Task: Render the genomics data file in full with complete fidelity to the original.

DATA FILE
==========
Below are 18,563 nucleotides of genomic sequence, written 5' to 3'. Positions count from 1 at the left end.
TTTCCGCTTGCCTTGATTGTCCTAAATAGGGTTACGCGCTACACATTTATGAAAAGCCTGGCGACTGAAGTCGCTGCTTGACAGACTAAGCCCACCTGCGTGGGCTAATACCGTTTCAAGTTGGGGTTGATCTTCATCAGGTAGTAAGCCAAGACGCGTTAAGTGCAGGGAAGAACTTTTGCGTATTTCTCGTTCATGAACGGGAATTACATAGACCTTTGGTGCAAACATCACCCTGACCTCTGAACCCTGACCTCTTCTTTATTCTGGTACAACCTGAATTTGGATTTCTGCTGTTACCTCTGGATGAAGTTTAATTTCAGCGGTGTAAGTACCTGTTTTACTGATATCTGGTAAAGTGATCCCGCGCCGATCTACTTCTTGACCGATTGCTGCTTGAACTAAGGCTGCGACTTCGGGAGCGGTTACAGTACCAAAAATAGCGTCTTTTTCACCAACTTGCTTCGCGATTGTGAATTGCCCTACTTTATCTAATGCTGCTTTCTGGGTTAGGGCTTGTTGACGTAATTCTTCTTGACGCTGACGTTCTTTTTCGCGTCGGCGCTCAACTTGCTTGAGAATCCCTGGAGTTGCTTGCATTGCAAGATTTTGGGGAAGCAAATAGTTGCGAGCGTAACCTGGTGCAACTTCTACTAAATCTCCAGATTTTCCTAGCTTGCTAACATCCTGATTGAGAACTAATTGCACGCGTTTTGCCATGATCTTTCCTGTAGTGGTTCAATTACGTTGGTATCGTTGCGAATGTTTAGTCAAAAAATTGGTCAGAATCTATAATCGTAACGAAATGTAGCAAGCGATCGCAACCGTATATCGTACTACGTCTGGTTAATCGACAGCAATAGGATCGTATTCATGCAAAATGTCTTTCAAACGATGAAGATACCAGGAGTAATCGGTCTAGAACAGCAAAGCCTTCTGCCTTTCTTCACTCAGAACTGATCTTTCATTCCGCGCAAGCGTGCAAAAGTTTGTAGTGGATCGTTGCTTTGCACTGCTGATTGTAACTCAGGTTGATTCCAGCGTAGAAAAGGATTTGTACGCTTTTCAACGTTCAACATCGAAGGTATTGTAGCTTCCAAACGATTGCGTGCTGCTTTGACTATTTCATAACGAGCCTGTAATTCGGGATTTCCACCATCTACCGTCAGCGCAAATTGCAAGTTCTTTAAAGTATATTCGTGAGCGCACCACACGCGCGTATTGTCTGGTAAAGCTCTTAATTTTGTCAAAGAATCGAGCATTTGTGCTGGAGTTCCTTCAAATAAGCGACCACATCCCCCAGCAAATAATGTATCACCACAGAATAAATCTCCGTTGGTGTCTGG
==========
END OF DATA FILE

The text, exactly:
Below are 18,563 nucleotides of genomic sequence, written 5' to 3'. Positions count from 1 at the left end.
TTTCCGCTTGCCTTGATTGTCCTAAATAGGGTTACGCGCTACACATTTATGAAAAGCCTGGCGACTGAAGTCGCTGCTTGACAGACTAAGCCCACCTGCGTGGGCTAATACCGTTTCAAGTTGGGGTTGATCTTCATCAGGTAGTAAGCCAAGACGCGTTAAGTGCAGGGAAGAACTTTTGCGTATTTCTCGTTCATGAACGGGAATTACATAGACCTTTGGTGCAAACATCACCCTGACCTCTGAACCCTGACCTCTTCTTTATTCTGGTACAACCTGAATTTGGATTTCTGCTGTTACCTCTGGATGAAGTTTAATTTCAGCGGTGTAAGTACCTGTTTTACTGATATCTGGTAAAGTGATCCCGCGCCGATCTACTTCTTGACCGATTGCTGCTTGAACTAAGGCTGCGACTTCGGGAGCGGTTACAGTACCAAAAATAGCGTCTTTTTCACCAACTTGCTTCGCGATTGTGAATTGCCCTACTTTATCTAATGCTGCTTTCTGGGTTAGGGCTTGTTGACGTAATTCTTCTTGACGCTGACGTTCTTTTTCGCGTCGGCGCTCAACTTGCTTGAGAATCCCTGGAGTTGCTTGCATTGCAAGATTTTGGGGAAGCAAATAGTTGCGAGCGTAACCTGGTGCAACTTCTACTAAATCTCCAGATTTTCCTAGCTTGCTAACATCCTGATTGAGAACTAATTGCACGCGTTTTGCCATGATCTTTCCTGTAGTGGTTCAATTACGTTGGTATCGTTGCGAATGTTTAGTCAAAAAATTGGTCAGAATCTATAATCGTAACGAAATGTAGCAAGCGATCGCAACCGTATATCGTACTACGTCTGGTTAATCGACAGCAATAGGATCGTATTCATGCAAAATGTCTTTCAAACGATGAAGATACCAGGAGTAATCGGTCTAGAACAGCAAAGCCTTCTGCCTTTCTTCACTCAGAACTGATCTTTCATTCCGCGCAAGCGTGCAAAAGTTTGTAGTGGATCGTTGCTTTGCACTGCTGATTGTAACTCAGGTTGATTCCAGCGTAGAAAAGGATTTGTACGCTTTTCAACGTTCAACATCGAAGGTATTGTAGCTTCCAAACGATTGCGTGCTGCTTTGACTATTTCATAACGAGCCTGTAATTCGGGATTTCCACCATCTACCGTCAGCGCAAATTGCAAGTTCTTTAAAGTATATTCGTGAGCGCACCACACGCGCGTATTGTCTGGTAAAGCTCTTAATTTTGTCAAAGAATCGAGCATTTGTGCTGGAGTTCCTTCAAATAAGCGACCACATCCCCCAGCAAATAATGTATCACCACAGAATAAATCTCCGTTGGTGTCTGG